anticant said...

Different leopards, same spots.

Mona Albano said...

I, for one, think that child-buggering and child-raping hypocritical priests are not fully human.

theObserver said...

Penn of Penn & Teller refutes the Cardinals position with philosophical elegance :-
http://www.youtube.com/watch?v=Qa2UDXAB31o&feature=popular

Holly Hackett said...

Hold on, I'll just check my genome.

No, I'm fully human.

Try again Cormac.

Geremia said...

I, being a Catholic physicist, find all this talk among Catholics about needing to be Catholic to be more human very heterodox and even heretical, for we believe every human is created in God's image (cf. Gen. 1:27); there is no gradation of humanness. This Cardinal Cormack Murphy is likely caught up in the modern heresy of "Modernism" (although from my perspective I interpret him merely saying that God is responsible for any humans' being human). Chief amongst the errors of Modernism is for Catholics to deny anything supernatural, which, incidentally, atheist materialists do deny. Catholics also believe God created humans for a supernatural end, so what would it matter to an atheist materialist had this cardinal instead said something like: "...you're not fully saintly"? Of course you likely wouldn't be insulted at all.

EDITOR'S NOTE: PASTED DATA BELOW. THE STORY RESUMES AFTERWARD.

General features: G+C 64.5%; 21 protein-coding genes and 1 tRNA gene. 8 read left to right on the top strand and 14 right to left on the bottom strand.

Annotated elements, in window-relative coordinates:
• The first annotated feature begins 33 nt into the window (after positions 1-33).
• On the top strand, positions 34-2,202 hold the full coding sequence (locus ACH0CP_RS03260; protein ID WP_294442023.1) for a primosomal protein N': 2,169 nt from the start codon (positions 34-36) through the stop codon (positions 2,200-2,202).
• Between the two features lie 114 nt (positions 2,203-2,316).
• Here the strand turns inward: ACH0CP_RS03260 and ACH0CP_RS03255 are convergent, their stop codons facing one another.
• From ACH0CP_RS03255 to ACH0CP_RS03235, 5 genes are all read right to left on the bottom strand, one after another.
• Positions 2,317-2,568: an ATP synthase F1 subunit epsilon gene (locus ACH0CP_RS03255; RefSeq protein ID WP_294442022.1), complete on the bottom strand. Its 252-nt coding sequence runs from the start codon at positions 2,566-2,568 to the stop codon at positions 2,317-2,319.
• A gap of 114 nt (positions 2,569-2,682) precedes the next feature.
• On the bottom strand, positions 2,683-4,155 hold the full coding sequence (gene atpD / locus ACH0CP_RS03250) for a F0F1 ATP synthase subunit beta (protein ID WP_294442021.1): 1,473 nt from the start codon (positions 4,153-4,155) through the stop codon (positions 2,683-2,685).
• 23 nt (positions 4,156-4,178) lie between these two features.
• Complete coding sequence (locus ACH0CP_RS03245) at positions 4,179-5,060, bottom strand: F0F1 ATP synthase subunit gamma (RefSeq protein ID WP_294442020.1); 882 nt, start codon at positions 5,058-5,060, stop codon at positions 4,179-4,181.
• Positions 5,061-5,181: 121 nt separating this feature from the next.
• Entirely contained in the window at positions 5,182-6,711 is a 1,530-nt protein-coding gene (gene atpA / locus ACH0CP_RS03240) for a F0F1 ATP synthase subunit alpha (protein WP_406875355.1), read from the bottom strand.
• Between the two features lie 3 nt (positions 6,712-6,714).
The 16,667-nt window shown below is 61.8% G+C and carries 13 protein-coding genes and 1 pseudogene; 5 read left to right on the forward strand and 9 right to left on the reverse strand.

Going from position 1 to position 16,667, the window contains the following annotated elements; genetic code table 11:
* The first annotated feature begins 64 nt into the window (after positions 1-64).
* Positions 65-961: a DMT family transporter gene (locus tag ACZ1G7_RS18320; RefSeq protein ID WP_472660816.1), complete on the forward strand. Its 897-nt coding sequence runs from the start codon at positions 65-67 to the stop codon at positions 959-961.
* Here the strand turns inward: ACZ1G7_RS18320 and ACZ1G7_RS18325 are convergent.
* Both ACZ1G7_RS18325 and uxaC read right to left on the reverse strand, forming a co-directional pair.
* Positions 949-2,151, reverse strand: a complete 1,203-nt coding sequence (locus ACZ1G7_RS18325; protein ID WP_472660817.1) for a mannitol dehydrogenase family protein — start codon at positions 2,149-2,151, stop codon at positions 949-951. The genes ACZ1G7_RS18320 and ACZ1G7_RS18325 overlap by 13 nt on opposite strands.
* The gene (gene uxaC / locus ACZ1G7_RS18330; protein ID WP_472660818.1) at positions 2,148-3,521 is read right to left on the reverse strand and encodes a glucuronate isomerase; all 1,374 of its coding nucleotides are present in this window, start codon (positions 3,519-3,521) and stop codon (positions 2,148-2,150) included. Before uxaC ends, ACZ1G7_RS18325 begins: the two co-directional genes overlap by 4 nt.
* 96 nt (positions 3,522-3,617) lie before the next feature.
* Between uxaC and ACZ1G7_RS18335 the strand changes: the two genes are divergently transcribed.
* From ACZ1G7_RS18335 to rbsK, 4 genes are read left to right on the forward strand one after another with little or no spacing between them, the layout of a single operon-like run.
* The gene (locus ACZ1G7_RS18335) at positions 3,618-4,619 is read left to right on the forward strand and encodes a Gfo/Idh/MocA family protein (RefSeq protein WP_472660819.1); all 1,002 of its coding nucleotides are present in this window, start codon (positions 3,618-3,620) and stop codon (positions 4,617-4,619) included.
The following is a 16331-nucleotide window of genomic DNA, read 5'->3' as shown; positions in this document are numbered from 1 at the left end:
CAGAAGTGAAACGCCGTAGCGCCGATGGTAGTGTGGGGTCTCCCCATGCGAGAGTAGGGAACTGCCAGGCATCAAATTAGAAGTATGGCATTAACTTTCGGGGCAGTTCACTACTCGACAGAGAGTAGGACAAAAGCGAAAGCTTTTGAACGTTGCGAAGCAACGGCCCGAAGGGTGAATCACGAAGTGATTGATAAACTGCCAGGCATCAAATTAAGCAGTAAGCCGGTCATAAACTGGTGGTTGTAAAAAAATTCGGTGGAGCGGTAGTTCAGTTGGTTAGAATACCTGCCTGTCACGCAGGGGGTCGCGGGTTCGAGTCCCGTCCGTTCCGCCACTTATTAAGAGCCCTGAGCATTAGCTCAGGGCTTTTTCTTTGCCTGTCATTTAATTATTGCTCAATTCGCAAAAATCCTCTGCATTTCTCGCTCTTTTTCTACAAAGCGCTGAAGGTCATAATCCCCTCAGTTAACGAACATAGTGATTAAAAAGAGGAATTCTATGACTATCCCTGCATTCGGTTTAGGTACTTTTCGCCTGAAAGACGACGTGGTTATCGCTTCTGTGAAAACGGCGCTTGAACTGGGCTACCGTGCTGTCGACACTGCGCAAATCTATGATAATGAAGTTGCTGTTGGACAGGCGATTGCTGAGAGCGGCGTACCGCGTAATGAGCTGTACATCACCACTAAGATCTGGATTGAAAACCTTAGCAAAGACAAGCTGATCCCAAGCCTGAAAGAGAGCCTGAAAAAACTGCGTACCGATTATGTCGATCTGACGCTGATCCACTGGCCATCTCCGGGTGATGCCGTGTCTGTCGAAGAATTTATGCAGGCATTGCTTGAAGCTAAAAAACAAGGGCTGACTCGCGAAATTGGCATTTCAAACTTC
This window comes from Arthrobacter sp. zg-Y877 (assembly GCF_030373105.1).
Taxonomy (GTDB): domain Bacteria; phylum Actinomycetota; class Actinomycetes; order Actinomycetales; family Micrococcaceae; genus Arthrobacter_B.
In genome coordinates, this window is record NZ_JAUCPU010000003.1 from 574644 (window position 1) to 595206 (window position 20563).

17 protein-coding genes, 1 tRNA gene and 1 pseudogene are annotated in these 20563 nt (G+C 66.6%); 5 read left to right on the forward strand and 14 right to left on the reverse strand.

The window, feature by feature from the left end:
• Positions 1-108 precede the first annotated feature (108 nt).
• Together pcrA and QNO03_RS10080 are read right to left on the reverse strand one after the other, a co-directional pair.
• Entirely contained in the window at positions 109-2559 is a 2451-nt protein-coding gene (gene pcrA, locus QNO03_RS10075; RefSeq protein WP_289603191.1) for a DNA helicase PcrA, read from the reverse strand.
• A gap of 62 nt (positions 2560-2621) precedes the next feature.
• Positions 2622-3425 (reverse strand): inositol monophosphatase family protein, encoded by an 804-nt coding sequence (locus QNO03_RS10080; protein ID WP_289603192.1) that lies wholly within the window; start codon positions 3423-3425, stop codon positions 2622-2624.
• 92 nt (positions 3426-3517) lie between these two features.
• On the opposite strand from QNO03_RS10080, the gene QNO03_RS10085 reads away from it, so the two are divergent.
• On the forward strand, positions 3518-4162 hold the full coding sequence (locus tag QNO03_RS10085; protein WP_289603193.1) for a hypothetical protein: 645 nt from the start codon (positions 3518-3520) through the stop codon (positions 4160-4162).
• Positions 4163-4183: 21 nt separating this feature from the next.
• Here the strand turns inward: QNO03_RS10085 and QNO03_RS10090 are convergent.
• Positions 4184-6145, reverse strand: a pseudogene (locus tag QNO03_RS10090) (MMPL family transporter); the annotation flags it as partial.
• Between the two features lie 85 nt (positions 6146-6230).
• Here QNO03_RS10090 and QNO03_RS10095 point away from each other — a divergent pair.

Catholics fallen to the heresy of Modernism also, for the most part, detest the thought of St. Thomas Aquinas. He has been, in my opinion, the greatest scientist-theologian ever to live; he laid the foundations upon which much modern science developed. He also wrote—in an extremely logical, syllogistic manner—about the relationship of and differences between faith and reason, and he is firmly on the side of scientists in modern questions like the Protestants' flawed "Intelligent Design theory." The Catholic Church, not some of its flawed human constituents, has never opposed true science.